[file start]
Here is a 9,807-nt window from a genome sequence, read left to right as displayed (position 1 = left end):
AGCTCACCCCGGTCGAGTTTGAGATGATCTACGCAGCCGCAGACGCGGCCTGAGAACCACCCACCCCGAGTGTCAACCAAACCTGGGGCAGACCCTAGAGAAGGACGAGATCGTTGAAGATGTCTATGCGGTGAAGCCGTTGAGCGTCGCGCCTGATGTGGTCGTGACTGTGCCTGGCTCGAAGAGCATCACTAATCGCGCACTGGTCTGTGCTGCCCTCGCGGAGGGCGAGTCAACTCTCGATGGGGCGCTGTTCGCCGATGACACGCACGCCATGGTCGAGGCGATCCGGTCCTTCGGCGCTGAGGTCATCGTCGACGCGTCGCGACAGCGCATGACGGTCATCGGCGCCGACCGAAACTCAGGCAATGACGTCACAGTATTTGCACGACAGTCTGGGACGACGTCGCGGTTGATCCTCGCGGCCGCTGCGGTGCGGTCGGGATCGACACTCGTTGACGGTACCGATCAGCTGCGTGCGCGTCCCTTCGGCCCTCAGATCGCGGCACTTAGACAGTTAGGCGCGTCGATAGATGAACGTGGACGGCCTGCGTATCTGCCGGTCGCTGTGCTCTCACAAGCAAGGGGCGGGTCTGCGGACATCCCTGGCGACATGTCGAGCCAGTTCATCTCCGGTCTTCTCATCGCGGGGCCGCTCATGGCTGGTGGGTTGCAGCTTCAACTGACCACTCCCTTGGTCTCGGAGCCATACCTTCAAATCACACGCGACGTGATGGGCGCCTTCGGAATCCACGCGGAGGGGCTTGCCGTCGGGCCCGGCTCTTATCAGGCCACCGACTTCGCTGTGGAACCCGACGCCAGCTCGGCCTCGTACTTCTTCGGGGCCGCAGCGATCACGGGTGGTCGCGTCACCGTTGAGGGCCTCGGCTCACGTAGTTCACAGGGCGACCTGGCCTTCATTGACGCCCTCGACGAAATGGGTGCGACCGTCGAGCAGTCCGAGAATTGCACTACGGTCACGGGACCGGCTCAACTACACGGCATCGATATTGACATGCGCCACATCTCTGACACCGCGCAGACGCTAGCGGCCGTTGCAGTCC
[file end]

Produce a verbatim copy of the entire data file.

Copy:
Here is a 9,807-nt window from a genome sequence, read left to right as displayed (position 1 = left end):
AGCTCACCCCGGTCGAGTTTGAGATGATCTACGCAGCCGCAGACGCGGCCTGAGAACCACCCACCCCGAGTGTCAACCAAACCTGGGGCAGACCCTAGAGAAGGACGAGATCGTTGAAGATGTCTATGCGGTGAAGCCGTTGAGCGTCGCGCCTGATGTGGTCGTGACTGTGCCTGGCTCGAAGAGCATCACTAATCGCGCACTGGTCTGTGCTGCCCTCGCGGAGGGCGAGTCAACTCTCGATGGGGCGCTGTTCGCCGATGACACGCACGCCATGGTCGAGGCGATCCGGTCCTTCGGCGCTGAGGTCATCGTCGACGCGTCGCGACAGCGCATGACGGTCATCGGCGCCGACCGAAACTCAGGCAATGACGTCACAGTATTTGCACGACAGTCTGGGACGACGTCGCGGTTGATCCTCGCGGCCGCTGCGGTGCGGTCGGGATCGACACTCGTTGACGGTACCGATCAGCTGCGTGCGCGTCCCTTCGGCCCTCAGATCGCGGCACTTAGACAGTTAGGCGCGTCGATAGATGAACGTGGACGGCCTGCGTATCTGCCGGTCGCTGTGCTCTCACAAGCAAGGGGCGGGTCTGCGGACATCCCTGGCGACATGTCGAGCCAGTTCATCTCCGGTCTTCTCATCGCGGGGCCGCTCATGGCTGGTGGGTTGCAGCTTCAACTGACCACTCCCTTGGTCTCGGAGCCATACCTTCAAATCACACGCGACGTGATGGGCGCCTTCGGAATCCACGCGGAGGGGCTTGCCGTCGGGCCCGGCTCTTATCAGGCCACCGACTTCGCTGTGGAACCCGACGCCAGCTCGGCCTCGTACTTCTTCGGGGCCGCAGCGATCACGGGTGGTCGCGTCACCGTTGAGGGCCTCGGCTCACGTAGTTCACAGGGCGACCTGGCCTTCATTGACGCCCTCGACGAAATGGGTGCGACCGTCGAGCAGTCCGAGAATTGCACTACGGTCACGGGACCGGCTCAACTACACGGCATCGATATTGACATGCGCCACATCTCTGACACCGCGCAGACGCTAGCGGCCGTTGCAGTCC